By Ruston Miles
May 23, 2016 at 5:00 am ET
The news that a large retailer has filed a lawsuit against one of the card networks over whether newly-issued chip cards should use Personal Identification Numbers (PIN) as a secondary means of authentication at checkout, is a new development in a debate that has been well covered by contributors in the media. Despite all the attention, I can’t help thinking that the focus on PIN numbers verges on an unhelpful distraction.
It would be far better if all involved put their energies toward fighting the primary payment fraud threat to U.S. consumers – the ability of hackers to steal and exploit millions of card numbers at a time from vulnerable retailer systems. In any case, PIN authentication is an old technology which is very near to its sell-by-date.
To deal with this second point first, much has been made of the fact that when Europe moved to chip cards fifteen years ago, PIN was the standard form of secondary authentication – a hangover from ATM cards. By today’s technological standards, however, PIN is famously unsafe. Vast numbers of cardholders write their PIN down, or choose easy-to-guess or work-out numbers (a date of birth and 1234 are apparently favorites).
This is creating such problems that in the UK, where Chip cards have been standard for more than a decade, new banking rules mean that financial institutions may not have to reimburse cardholders whose PIN is written down and stolen.
Addressing this weakness involves moving authentication from “what the cardholder knows”, to “who the cardholder actually is”, with biometrics offering the best option for the very near future. There are plenty of examples of biometrics already in use in payments including Apple Pay, MasterCard’s “Selfie Pay”, and USAA’s biometrically secured mobile app, which, late last year, passed a million users. All of these shift the burden from the consumer for inventing and remembering a PIN and suggest that biometric authentication at checkout is very close. This begs the question why would anyone want to tie consumers to vulnerable PIN authentication when better technology is around the corner?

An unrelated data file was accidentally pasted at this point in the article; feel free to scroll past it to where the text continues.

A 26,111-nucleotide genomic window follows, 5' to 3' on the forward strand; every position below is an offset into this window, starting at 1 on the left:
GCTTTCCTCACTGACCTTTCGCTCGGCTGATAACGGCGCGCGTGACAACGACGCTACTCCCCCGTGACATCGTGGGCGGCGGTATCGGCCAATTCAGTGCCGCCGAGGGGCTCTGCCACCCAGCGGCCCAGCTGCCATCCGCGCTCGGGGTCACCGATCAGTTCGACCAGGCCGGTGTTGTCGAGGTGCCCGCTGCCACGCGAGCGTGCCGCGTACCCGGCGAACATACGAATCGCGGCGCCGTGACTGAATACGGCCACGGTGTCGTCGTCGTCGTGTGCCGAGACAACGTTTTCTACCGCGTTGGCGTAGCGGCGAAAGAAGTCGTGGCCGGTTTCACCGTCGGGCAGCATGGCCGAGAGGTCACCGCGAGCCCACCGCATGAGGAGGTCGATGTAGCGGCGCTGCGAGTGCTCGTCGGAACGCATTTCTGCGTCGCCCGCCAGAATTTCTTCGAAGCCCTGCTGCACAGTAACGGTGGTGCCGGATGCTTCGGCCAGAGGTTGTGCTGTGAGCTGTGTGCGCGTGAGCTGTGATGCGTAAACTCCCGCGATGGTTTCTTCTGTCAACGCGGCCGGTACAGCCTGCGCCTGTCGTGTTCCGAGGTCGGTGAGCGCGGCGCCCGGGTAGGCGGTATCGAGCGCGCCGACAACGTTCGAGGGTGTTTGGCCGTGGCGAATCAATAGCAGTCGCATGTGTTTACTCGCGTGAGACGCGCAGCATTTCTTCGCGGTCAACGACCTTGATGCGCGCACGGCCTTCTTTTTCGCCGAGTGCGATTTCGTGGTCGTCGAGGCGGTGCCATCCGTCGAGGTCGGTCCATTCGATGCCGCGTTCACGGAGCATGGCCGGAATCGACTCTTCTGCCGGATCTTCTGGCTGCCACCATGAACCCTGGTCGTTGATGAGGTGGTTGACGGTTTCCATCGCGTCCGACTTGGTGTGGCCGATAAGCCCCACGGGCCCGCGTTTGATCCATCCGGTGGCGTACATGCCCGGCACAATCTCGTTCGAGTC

Understanding how chip cards fit into the pan-industry Payments Security Taskforce (PST) “roadmap” strategy to secure consumer data, wherever it is vulnerable, is critical to appreciating the great strides that are being made. Chip cards’ role is to reduce counterfeit fraud at the point-of-sale. The PST strategy allocates the task of preventing the type of devastating retailer data breaches seen at Target, Staples and others in recent years, to two technologies complementary to chip cards, which protect so-called card-not-present transactions (such as those made online), and data in transit at the point-of-sale, respectively. The focus of both of these technologies, “Tokenization” and “Point-to-Point Encryption” (or P2PE), is on devaluing cardholder data, so should a criminal get hold of it, it is worthless.
Tokenization technology replaces payment account numbers stored in a merchant’s system with “tokens” which only have meaning for the merchant and its payment processor, so they are useless if stolen. Tokenization is important because it delivers more security to contactless and InApp payments by including a dynamic component with each transaction that cannot be duplicated. It is this technology that secures Apple Pay, Samsung Pay and other new smartphone based payment platforms.
Point-to-Point Encryption (known as “P2PE”) rounds out the trio of critical technologies. P2PE protects data-in-transit at the checkout, often at the card reader, by encrypting it from the moment a card is swiped or dipped until the transaction is complete. This means that if hackers were to intercept it through the use of point-of-sale Malware, the data yield would be worthless.
The majority of the high-profile data breaches of the last few years involved criminal use of point-of-sale Malware. It is one of the ironies of the catastrophic Home Depot data breach that, according to an article in the Wall Street Journal, the Malware involved would have been defeated if P2PE systems already installed at the point-of-sale had been switched on at the time.
It is my hope as the dust settles around chip card implementation, chip technology will be seen in its proper context – as a single element of the tripartite PST strategy. Increased adoption of chip cards (with or without PIN systems), widespread use of tokenization, and rapid deployment of validated P2PE, is the best way to protect consumers and gives the very best chance of establishing a lasting upper hand over the criminals. It is critical that this takes place and merchants, the payments industry, policymakers and government do not allow themselves to be sidetracked.
Ruston Miles serves as Chief Innovation Officer at Bluefin Payments Technologies and speaks all over North America on payment trends and technologies. Ruston is a PCI Professional (PCIP), Certified Payment Professional (CPP), and a Certified Internet Business Strategist (CIBS).